3 Horror Film Series With Sequels That Officially Don't Count
The Originals: Halloween (1978) & Halloween II (1981) The Lost Sequels: Halloween 4: The Return of Michael Myers (1988), Halloween 5: The Revenge of Michael Myers (1989) & Halloween: The Curse of Michael Myers (1995) Invalidated By: Halloween H20: 20 Years Later (1998) Halloween is a horror legend, and Halloween II is a generally well-regarded follow up. John Carpenter and Debra Hill, creators of the original and writer/producers of the first sequel, knew that the huge success of their films meant the studio would be clamoring for more. However, they had no interest in extending the story of serial killer Michael Myers and instead devised a plan in which each new annual entry in the franchise would tell an unrelated horror story set on the titular holiday. This was put to the test with 1982's much-maligned Halloween III: Season of the Witch, a movie about cursed killer Halloween masks. That entry's poor reception killed the franchise for six years, but it's not the main subject of this entry - it was never supposed to be in continuity. In 1988, for the franchise's tenth anniversary, Halloween 4: The Return of Michael Myers was released. It had no involvement from Carpenter and Hill, but is generally considered a solid entry into the franchise and is especially well-liked for the performance of young Danielle Harris as Jamie and the shocking ending. It was followed up one year later by the much more controversial Halloween 5: The Revenge of Michael Myers. Although stylishly-shot and boasting a few very effective suspense sequences, Halloween 5 introduced such ridiculous elements to the series as a crying Michael Myers, an inexplicable psychic link between him and Jamie, a retcon of Myers' modest childhood home into a Victorian mansion, a bizarre cultish symbol, and a mysterious man in black who aids Michael. It has since been admitted by the crew that these elements were thrown in without any thought as to what they actually meant or where they were supposed to lead; the film ended on a cliffhanger that left these completely unexplained. Frustratingly, it took six years to get any answers - Halloween: The Curse of Michael Myers wasn't released until 1995. Even then, it was a total mess. The script had been written by hardcore series fan Daniel Farrands, but it was constantly being re-written on set during shooting, with producer Paul Freeman making huge uncredited changes to the screenplay. The resulting film was a confusing and hokey mess of occult nonsense that tried far too hard to explain away the oddities of the previous movie. This performed terribly with test groups, and the already-butchered film was sent into rushed re-shoots that were essentially made up as they went along. More blood and gore were added, and the entire third act was reshot to play down the cult angle and intoduce ill-advised, equally hokey sci-fi elements of genetic engineering. The new ending was literally devised on a whim during the last night of shooting, and involved noting more than throwing a couple of props on the floor and filming them in close-up in the hopes the audience would infer some sort of secret meaning. The movie was critically savaged upon release, and not even the specter of the original Producer's Cut shown to test audiences was enough to salvage its reputation. Just three years later, Jamie Lee Curtis (of the original two films) starred in Halloween H20: 20 Years Later, a return-to-form direct sequel to Halloween II that ignored the characters, themes, and plot points of the previous three films. It was a hit both comercially and critically (at least as far as slasher sequels go), and received its own sequel in 2002 before the franchise was ultimately rebooted entirely in 2007 by Rob Zombie's remake.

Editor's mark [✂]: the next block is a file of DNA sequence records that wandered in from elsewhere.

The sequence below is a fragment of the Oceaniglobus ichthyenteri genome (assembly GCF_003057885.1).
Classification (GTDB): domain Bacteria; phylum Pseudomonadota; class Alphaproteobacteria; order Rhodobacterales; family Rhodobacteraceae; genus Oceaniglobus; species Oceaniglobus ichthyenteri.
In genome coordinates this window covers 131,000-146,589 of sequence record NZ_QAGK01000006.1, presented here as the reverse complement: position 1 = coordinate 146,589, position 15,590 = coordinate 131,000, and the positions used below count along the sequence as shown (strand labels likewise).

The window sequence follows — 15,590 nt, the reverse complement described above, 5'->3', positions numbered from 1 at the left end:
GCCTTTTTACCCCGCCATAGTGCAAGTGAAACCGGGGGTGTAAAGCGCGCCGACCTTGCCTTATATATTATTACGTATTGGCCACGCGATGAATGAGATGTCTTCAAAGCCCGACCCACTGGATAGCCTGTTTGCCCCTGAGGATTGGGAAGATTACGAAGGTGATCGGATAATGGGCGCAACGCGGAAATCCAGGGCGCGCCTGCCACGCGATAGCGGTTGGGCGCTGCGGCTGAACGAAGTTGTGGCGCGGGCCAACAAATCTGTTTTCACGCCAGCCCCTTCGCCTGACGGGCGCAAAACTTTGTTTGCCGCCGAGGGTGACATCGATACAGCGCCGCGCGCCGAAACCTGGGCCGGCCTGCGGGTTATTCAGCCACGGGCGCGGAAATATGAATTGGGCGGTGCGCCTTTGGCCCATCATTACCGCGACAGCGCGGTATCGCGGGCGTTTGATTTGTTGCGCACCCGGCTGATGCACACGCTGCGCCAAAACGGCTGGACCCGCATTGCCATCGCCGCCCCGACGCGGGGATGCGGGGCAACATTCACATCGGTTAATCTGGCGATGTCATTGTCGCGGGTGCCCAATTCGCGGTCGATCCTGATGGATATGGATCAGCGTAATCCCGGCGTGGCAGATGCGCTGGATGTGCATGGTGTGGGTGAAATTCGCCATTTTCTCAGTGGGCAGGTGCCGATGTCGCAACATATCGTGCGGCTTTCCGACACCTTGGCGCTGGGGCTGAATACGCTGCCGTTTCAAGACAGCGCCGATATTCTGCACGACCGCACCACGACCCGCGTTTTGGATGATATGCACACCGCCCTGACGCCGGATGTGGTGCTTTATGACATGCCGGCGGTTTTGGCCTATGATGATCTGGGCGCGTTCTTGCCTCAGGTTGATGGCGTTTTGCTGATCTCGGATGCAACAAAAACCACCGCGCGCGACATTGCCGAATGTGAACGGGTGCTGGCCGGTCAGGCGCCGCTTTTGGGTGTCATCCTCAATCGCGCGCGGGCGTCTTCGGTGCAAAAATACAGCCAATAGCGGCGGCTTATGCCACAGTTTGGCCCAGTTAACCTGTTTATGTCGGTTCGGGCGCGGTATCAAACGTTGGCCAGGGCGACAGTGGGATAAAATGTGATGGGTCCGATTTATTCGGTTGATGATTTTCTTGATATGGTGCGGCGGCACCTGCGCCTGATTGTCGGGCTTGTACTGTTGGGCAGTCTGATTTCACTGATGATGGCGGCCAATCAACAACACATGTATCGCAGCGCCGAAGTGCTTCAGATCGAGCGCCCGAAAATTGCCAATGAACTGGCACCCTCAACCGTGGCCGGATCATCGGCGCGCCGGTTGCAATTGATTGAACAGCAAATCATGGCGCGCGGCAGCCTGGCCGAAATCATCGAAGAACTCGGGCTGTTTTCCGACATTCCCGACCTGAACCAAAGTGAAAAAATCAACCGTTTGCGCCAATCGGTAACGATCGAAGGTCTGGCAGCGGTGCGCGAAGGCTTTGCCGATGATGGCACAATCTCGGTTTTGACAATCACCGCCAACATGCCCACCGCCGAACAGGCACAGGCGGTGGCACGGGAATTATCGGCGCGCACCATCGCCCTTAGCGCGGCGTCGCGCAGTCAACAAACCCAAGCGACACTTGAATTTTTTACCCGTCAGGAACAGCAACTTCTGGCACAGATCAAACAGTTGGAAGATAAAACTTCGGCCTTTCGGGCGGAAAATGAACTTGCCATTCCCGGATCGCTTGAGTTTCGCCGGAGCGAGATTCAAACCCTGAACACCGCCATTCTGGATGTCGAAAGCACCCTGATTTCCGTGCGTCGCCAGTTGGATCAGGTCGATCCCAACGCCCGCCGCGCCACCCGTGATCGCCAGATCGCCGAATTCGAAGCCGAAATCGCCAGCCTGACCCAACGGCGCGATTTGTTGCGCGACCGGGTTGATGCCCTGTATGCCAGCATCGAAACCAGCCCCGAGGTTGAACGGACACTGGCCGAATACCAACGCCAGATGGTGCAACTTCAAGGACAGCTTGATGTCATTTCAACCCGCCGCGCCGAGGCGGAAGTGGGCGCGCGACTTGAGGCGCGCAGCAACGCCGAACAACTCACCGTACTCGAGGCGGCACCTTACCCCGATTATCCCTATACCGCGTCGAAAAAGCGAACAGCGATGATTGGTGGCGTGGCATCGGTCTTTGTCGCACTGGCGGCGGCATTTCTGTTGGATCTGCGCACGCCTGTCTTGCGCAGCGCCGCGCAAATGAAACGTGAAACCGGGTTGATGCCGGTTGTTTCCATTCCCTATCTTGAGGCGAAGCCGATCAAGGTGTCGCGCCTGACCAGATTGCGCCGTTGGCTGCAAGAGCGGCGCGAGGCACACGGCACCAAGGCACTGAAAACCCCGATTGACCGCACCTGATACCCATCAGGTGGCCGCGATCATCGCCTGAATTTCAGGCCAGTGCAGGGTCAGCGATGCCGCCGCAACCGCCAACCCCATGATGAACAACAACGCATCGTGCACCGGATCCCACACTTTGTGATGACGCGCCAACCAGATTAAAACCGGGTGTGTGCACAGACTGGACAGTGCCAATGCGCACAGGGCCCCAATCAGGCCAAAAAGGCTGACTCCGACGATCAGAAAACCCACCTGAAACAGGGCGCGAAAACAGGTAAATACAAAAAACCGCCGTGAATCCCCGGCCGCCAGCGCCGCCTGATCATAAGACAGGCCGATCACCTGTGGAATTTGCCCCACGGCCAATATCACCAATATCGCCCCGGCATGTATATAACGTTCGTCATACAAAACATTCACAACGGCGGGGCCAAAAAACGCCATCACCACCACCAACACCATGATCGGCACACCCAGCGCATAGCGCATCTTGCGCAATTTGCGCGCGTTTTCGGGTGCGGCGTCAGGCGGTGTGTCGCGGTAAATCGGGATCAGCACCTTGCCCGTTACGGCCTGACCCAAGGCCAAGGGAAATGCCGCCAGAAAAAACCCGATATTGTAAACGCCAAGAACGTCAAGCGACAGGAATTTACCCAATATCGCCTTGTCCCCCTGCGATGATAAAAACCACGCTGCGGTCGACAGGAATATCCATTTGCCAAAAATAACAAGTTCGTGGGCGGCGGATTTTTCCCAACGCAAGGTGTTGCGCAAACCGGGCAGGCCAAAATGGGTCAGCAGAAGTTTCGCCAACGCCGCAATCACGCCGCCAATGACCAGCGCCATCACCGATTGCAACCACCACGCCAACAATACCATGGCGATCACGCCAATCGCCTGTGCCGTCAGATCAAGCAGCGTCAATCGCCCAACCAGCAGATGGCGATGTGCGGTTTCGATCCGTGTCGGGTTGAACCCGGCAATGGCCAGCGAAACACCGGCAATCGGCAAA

Start your WhatCulture Extra subscription
Exclusive New Videos, Documentaries, WCPW PPV Events, Browse WhatCulture.com Ad Free & View Articles On A Single Page.
Patwell James is a film student and a horror fanatic since age 6. He also enjoys just about any other film that's either good or bad enough to be hysterical. His favorite color is chartreuse and he finds long walks on the beach boring.